Did you ever really want a toy that looked really cool, but when you got it, you cried because it didn't work how you thought it would? This feeling is the same feeling businesses have when they buy software—it's generally a huge disappointment. Not just because it's ugly or confusing, but because businesses end up having to contort their workflows and business around the software, rather than the other way around. How did we get here? Well, it's because traditionally software is very expensive to develop, and at a given moment of technological development, there is a trade-off between usability and flexibility. The more powerful a piece of software is, the easier it is to shoot yourself in the foot. The most powerful type of software is low-level programming languages like C, Rust, and Go. These languages can do anything, but require a lot of expertise to get working correctly. On the other side of the spectrum, you have something like a tic-tac-toe game, or a calculator app—these do one simple thing, and they're basically unbreakable. Most business software falls in a "no man's land" between these two extremes—complex enough to be difficult to use, but often not flexible enough to do precisely what your business needs.
Traditionally, software is very expensive to develop, and at a given moment of technological development, there is a trade-off between usability and flexibility
This dilemma is why large businesses invest millions of dollars into developing custom software that meets their exact needs. Custom software provides a competitive advantage to businesses by shaping itself to the needs of the business, and not the other way around. Why don't small and medium-sized businesses do the same? It's because, historically, the process of developing custom software has been really expensive, risky, and time-consuming, not to mention cumbersome to maintain.
One class of software has stood the test of time in being able to strike a better, practical balance between power and usability, and that's spreadsheets. Spreadsheet programs like Excel and Google Sheets are easy for non-coders to use and administer. So when we set out to change the economics of building custom software, that's where we started.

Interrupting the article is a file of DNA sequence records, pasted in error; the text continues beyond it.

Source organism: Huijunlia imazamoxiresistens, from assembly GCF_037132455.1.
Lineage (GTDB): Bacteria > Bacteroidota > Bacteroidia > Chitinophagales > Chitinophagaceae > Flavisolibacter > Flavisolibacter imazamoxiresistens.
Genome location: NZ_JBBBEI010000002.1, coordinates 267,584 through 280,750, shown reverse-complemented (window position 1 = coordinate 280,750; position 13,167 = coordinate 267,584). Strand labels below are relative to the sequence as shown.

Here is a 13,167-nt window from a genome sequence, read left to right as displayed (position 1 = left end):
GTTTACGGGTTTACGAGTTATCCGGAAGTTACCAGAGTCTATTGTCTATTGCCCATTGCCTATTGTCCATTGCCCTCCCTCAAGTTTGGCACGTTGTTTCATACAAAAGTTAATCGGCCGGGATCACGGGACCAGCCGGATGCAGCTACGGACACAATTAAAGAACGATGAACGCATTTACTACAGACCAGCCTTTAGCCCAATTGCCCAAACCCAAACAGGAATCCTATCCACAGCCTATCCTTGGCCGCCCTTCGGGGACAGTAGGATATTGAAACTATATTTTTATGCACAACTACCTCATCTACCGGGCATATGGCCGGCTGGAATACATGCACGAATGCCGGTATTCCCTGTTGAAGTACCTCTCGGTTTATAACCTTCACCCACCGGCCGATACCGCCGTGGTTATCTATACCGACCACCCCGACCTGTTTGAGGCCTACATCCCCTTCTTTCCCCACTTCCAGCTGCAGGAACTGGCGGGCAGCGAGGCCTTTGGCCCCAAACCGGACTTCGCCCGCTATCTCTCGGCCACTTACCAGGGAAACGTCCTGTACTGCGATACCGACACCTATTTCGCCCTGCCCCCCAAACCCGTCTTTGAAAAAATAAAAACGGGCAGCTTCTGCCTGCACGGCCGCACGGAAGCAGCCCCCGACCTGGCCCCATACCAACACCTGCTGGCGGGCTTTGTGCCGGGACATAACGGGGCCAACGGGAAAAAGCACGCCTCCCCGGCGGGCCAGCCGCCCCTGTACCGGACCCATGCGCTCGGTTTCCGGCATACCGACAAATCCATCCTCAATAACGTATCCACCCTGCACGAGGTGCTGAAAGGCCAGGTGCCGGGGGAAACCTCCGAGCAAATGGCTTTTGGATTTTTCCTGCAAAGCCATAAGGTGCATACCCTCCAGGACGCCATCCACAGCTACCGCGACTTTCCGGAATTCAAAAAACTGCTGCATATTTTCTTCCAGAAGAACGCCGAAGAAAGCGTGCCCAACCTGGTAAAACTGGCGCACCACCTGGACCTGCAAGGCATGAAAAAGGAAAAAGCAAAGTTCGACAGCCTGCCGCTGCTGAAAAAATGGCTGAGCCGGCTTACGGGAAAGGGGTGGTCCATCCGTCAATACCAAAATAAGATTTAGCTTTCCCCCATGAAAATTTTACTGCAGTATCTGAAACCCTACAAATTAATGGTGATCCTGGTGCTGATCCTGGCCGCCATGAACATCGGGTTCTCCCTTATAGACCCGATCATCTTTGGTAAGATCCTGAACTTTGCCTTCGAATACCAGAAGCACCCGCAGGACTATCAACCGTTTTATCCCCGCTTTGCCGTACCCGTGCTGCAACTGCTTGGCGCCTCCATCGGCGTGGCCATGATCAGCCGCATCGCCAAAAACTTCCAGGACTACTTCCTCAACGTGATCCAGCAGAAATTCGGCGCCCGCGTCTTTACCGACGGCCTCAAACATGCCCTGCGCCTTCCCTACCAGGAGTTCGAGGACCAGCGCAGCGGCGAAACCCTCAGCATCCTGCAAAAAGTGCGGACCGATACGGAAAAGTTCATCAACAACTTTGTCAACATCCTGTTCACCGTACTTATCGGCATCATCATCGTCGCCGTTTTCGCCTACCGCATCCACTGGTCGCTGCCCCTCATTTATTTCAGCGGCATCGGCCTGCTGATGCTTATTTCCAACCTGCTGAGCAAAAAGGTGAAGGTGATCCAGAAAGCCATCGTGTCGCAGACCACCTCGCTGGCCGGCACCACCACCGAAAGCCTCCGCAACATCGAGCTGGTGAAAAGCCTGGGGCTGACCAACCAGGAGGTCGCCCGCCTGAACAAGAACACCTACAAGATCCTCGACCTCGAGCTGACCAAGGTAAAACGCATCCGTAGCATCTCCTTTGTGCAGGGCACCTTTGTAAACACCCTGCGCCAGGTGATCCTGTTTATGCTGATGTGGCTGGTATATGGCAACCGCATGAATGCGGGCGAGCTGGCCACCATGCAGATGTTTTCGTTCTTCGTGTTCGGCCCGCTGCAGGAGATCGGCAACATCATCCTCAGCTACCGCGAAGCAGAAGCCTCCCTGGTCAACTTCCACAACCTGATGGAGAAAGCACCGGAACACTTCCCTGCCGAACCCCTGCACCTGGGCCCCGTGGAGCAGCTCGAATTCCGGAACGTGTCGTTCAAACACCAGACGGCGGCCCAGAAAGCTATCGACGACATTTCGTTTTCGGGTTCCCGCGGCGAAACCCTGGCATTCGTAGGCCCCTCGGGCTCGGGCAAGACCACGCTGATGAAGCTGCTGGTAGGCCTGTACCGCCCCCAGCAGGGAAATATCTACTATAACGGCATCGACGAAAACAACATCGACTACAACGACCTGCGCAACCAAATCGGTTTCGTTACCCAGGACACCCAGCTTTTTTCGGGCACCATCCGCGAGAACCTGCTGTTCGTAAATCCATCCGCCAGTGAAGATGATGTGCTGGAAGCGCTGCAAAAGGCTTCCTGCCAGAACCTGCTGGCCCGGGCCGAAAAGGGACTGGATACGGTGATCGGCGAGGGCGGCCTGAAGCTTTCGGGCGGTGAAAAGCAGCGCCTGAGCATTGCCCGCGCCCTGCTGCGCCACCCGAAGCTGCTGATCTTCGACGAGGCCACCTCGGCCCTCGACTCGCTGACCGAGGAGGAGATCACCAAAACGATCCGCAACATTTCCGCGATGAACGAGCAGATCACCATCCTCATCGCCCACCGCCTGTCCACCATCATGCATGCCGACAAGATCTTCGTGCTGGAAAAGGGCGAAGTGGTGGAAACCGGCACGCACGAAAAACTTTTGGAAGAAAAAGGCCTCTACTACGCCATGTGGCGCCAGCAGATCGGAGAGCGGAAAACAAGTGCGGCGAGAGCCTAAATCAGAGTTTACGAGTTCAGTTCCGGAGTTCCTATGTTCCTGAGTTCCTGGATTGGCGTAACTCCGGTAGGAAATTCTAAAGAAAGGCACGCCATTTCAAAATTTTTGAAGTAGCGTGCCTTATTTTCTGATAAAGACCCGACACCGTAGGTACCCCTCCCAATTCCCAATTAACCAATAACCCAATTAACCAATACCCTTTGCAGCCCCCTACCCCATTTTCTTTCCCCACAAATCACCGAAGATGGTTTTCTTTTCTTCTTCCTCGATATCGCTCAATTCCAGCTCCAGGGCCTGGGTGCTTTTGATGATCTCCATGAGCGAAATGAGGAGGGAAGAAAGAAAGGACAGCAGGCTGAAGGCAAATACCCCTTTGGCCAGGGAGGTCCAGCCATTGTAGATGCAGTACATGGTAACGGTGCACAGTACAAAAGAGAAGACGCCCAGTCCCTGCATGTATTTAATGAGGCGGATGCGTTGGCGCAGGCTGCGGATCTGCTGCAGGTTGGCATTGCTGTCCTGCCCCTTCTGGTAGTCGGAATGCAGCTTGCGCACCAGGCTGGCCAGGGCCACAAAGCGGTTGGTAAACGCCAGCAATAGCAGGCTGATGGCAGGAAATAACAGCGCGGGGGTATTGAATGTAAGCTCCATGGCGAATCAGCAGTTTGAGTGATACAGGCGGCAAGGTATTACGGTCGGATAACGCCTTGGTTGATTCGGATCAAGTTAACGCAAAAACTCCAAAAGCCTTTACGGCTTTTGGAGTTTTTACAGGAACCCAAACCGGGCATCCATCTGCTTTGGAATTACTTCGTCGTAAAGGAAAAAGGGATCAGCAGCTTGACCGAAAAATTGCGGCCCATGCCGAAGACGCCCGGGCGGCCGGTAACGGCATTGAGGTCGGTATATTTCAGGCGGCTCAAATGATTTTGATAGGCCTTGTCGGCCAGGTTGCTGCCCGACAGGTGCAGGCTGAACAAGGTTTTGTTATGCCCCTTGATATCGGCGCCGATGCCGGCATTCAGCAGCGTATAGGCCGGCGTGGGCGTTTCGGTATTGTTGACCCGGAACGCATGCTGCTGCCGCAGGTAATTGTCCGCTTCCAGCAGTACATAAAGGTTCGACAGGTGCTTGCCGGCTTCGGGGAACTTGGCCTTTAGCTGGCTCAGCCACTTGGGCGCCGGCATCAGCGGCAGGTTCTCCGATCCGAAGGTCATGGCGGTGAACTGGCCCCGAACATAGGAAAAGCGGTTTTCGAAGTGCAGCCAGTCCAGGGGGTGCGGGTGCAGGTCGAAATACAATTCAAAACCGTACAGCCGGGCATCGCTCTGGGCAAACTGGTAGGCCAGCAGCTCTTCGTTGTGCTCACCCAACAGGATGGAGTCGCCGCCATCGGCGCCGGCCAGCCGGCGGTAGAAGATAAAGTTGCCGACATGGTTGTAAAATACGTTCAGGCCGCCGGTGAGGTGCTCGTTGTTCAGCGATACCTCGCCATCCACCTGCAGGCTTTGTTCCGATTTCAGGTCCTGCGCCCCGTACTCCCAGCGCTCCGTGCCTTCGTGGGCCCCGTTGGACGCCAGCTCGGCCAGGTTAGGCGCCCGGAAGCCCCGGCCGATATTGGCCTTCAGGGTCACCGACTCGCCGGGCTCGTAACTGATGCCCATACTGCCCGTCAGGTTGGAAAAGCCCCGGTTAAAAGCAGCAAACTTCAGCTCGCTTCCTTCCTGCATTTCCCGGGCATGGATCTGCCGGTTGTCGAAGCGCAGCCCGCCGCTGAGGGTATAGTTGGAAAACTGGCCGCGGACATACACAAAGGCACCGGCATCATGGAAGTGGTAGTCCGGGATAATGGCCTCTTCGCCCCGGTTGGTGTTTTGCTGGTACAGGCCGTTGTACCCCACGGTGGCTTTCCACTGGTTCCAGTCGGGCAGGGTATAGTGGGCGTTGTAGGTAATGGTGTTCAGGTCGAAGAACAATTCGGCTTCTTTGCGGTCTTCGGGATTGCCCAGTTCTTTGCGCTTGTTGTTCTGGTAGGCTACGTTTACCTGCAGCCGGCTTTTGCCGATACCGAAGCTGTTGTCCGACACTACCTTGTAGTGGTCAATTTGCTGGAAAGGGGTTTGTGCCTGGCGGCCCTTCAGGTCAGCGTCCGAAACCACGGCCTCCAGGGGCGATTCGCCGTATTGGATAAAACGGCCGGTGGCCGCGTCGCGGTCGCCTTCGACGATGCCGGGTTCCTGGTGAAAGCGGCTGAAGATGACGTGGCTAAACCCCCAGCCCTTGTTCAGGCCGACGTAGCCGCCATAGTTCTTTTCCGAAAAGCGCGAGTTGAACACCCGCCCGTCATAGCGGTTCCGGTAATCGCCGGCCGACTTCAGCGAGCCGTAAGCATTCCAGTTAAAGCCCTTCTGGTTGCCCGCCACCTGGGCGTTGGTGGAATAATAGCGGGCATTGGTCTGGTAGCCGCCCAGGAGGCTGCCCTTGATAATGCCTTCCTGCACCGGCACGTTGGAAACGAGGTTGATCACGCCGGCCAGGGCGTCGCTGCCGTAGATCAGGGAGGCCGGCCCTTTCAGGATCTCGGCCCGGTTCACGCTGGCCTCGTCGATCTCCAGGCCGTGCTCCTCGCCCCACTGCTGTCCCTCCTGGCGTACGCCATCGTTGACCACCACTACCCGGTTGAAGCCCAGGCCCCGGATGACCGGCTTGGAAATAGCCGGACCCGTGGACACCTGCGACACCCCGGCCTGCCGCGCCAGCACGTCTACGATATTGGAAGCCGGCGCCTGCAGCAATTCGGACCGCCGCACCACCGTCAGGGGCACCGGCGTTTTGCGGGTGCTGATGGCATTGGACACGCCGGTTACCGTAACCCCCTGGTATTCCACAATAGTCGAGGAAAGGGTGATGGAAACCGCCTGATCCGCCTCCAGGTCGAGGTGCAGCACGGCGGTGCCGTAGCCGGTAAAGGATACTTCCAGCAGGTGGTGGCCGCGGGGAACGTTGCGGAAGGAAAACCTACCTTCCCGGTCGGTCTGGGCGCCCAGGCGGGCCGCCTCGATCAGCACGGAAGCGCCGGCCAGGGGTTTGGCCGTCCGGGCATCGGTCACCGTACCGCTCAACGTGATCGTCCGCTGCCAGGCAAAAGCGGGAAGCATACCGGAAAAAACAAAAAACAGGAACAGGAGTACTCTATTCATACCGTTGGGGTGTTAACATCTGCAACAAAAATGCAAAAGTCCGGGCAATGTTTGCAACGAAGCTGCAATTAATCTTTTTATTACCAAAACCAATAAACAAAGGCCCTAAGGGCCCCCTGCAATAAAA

An entry-level developer can deploy their first SheetRocks app in just two minutes
SheetRocks is a new platform for building spreadsheet-backed apps. Combined with AI, it changes the economics of building and maintaining custom software for your business. Traditional web apps have layers or "tiers"—a database, a server level (for responding to requests), and a frontend (this is the code that runs in your browser). A spreadsheet-backed app is a web app that uses a spreadsheet as a database. People have been doing this in a hacky way for years, but SheetRocks is the first product to be built from the ground up for this purpose. It's built with database-like performance, an easy-to-use API, and serverless runtime so that small teams can get apps stood up quickly. In fact, an entry-level developer can deploy their first SheetRocks app in just two minutes.
Being able to run full web apps off a spreadsheet backend means that non-coders can operationalize the data coming in instantly—administrative actions like data entry, analysis, and audits can be done quickly and easily through the spreadsheet interface. It's the best solution for scrappy teams who need to stay in control of their data and workflows.
With the advent of AI-accelerated development, the cost to fine-tune the SheetRocks platform for your business has plummeted. We've had customers tell us other vendors were quoting them $50k - $70k for a complex software solution; we were able to build a more complete solution for just $5k, with negligible ongoing costs. More and more customers are realizing that, rather than cobbling together a hodgepodge of a dozen different apps that still don't all work together, you can use a platform like SheetRocks to do precisely what you need, and maintain it for a fraction of the cost.
It might be helpful to think about it in terms of toys. Off-the-shelf software is like a store-bought action figure: you get what you get, and you can't change it. Low-code tools like ReTool and Airtable are like Legos: pre-built blocks of functionality that you can snap together to do different things, but that still come with a lot of limitations. SheetRocks is like a 3D printer: you figure out the shape of software that you want, and you can rapidly assemble and cheaply maintain that functionality moving forward. Using AI-accelerated development combined with a low-maintenance spreadsheet platform really changes the calculus of building vs buying software: more and more small and medium-sized businesses are realizing they'd rather just have a single piece of software that does exactly what they need instead of navigating a labyrinth of tools.
SheetRocks is free to get started, and we'll help you or your devs onboard onto the platform. It's like a toy factory for grownups (without the choking hazards).
To get started with SheetRocks, you can sign up here:Sign Up
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